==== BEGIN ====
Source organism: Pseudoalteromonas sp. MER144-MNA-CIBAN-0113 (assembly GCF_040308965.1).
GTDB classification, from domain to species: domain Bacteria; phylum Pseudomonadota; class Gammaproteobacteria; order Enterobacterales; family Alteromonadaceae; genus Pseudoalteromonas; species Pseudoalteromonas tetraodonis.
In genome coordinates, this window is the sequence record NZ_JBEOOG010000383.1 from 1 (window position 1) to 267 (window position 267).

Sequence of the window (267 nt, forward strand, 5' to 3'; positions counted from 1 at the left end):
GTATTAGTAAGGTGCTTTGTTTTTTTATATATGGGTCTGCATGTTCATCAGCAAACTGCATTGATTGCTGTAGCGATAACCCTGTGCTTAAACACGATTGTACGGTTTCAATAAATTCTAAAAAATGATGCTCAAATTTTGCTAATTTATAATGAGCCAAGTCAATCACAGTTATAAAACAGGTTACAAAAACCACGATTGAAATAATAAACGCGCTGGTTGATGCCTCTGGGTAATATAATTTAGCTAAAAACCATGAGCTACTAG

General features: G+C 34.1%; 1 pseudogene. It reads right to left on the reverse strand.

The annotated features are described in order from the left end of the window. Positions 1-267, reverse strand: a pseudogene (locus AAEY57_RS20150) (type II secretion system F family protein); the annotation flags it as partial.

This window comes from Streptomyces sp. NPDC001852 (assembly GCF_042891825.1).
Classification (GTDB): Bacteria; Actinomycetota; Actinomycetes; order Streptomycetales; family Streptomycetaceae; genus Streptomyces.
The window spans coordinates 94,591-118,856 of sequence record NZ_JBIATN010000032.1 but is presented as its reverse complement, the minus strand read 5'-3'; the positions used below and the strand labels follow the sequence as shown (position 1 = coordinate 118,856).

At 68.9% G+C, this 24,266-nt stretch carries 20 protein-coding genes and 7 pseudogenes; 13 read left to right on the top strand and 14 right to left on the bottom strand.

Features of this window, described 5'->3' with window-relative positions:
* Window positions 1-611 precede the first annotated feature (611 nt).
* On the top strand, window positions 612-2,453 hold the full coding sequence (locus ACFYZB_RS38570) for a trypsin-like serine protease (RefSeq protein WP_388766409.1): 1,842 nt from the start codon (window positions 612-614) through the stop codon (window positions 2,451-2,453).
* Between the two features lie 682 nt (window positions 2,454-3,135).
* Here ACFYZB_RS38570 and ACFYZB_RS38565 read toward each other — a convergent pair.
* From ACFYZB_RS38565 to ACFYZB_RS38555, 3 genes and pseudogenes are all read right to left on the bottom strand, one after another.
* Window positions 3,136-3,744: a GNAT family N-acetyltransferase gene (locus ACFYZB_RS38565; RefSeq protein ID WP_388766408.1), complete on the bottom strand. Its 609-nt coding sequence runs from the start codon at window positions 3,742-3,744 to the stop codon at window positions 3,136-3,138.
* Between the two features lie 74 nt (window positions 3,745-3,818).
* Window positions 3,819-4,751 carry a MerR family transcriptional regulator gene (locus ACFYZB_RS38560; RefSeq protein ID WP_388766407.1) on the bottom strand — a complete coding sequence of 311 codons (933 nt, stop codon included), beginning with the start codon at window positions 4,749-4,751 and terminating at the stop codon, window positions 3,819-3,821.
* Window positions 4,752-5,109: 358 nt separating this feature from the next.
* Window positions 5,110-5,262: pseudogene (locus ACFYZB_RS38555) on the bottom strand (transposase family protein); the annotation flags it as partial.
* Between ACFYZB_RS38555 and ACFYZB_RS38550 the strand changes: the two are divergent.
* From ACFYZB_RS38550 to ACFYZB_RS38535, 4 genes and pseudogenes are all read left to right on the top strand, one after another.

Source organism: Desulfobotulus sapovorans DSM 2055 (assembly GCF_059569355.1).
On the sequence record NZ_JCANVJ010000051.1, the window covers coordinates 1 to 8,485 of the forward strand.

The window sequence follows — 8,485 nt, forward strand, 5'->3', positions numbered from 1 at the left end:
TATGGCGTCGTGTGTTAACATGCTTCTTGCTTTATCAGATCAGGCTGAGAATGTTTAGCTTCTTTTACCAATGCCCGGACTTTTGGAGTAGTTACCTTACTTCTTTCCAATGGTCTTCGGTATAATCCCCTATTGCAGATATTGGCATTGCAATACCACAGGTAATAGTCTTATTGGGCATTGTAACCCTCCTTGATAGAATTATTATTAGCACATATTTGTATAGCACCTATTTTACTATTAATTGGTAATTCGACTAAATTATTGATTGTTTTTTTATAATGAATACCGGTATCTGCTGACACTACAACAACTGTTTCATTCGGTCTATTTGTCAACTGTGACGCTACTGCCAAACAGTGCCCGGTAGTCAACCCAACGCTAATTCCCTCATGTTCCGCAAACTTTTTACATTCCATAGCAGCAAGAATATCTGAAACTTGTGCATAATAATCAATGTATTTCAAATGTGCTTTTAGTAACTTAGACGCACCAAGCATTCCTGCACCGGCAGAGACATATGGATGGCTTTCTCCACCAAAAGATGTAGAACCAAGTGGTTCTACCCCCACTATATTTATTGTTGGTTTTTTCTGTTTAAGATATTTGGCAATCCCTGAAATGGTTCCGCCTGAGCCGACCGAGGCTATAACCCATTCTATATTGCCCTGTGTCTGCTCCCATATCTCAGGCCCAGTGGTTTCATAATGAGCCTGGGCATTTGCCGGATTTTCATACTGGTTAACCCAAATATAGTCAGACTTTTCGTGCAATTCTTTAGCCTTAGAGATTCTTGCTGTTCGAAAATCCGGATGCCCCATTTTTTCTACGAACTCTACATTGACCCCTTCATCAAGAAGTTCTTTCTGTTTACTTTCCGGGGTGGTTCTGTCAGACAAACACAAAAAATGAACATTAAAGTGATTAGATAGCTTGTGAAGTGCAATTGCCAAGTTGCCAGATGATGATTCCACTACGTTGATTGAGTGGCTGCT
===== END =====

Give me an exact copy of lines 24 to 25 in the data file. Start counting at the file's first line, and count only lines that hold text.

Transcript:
* From ACFYZB_RS38550 to ACFYZB_RS38535, 4 genes and pseudogenes are all read left to right on the top strand, one after another.

Source organism: Desulfobotulus sapovorans DSM 2055 (assembly GCF_059569355.1).